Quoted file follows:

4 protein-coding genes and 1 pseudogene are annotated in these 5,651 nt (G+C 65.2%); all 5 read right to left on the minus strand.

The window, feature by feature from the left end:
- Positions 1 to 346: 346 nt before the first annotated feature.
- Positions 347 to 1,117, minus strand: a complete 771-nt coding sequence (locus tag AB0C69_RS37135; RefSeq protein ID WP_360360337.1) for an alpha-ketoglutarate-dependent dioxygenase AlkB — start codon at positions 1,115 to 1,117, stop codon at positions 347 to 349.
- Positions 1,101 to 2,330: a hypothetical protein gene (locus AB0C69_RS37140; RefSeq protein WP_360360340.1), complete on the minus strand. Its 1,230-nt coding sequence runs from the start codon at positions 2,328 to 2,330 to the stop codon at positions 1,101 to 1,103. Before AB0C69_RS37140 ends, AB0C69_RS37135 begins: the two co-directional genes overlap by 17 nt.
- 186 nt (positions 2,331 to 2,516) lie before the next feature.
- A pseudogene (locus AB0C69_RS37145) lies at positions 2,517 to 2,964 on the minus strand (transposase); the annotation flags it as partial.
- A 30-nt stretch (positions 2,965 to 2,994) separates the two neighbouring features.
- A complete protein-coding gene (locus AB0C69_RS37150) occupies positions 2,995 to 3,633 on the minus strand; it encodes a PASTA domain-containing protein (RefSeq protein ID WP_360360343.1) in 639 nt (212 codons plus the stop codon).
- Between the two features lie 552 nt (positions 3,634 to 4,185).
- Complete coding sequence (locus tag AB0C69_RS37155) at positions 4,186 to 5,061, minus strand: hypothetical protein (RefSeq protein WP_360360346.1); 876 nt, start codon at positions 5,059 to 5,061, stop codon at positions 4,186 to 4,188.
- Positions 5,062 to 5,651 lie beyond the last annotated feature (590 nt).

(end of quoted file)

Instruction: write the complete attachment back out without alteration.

4 protein-coding genes and 1 pseudogene are annotated in these 5,651 nt (G+C 65.2%); all 5 read right to left on the minus strand.

The window, feature by feature from the left end:
- Positions 1 to 346: 346 nt before the first annotated feature.
- Positions 347 to 1,117, minus strand: a complete 771-nt coding sequence (locus tag AB0C69_RS37135; RefSeq protein ID WP_360360337.1) for an alpha-ketoglutarate-dependent dioxygenase AlkB — start codon at positions 1,115 to 1,117, stop codon at positions 347 to 349.
- Positions 1,101 to 2,330: a hypothetical protein gene (locus AB0C69_RS37140; RefSeq protein WP_360360340.1), complete on the minus strand. Its 1,230-nt coding sequence runs from the start codon at positions 2,328 to 2,330 to the stop codon at positions 1,101 to 1,103. Before AB0C69_RS37140 ends, AB0C69_RS37135 begins: the two co-directional genes overlap by 17 nt.
- 186 nt (positions 2,331 to 2,516) lie before the next feature.
- A pseudogene (locus AB0C69_RS37145) lies at positions 2,517 to 2,964 on the minus strand (transposase); the annotation flags it as partial.
- A 30-nt stretch (positions 2,965 to 2,994) separates the two neighbouring features.
- A complete protein-coding gene (locus AB0C69_RS37150) occupies positions 2,995 to 3,633 on the minus strand; it encodes a PASTA domain-containing protein (RefSeq protein ID WP_360360343.1) in 639 nt (212 codons plus the stop codon).
- Between the two features lie 552 nt (positions 3,634 to 4,185).
- Complete coding sequence (locus tag AB0C69_RS37155) at positions 4,186 to 5,061, minus strand: hypothetical protein (RefSeq protein WP_360360346.1); 876 nt, start codon at positions 5,059 to 5,061, stop codon at positions 4,186 to 4,188.
- Positions 5,062 to 5,651 lie beyond the last annotated feature (590 nt).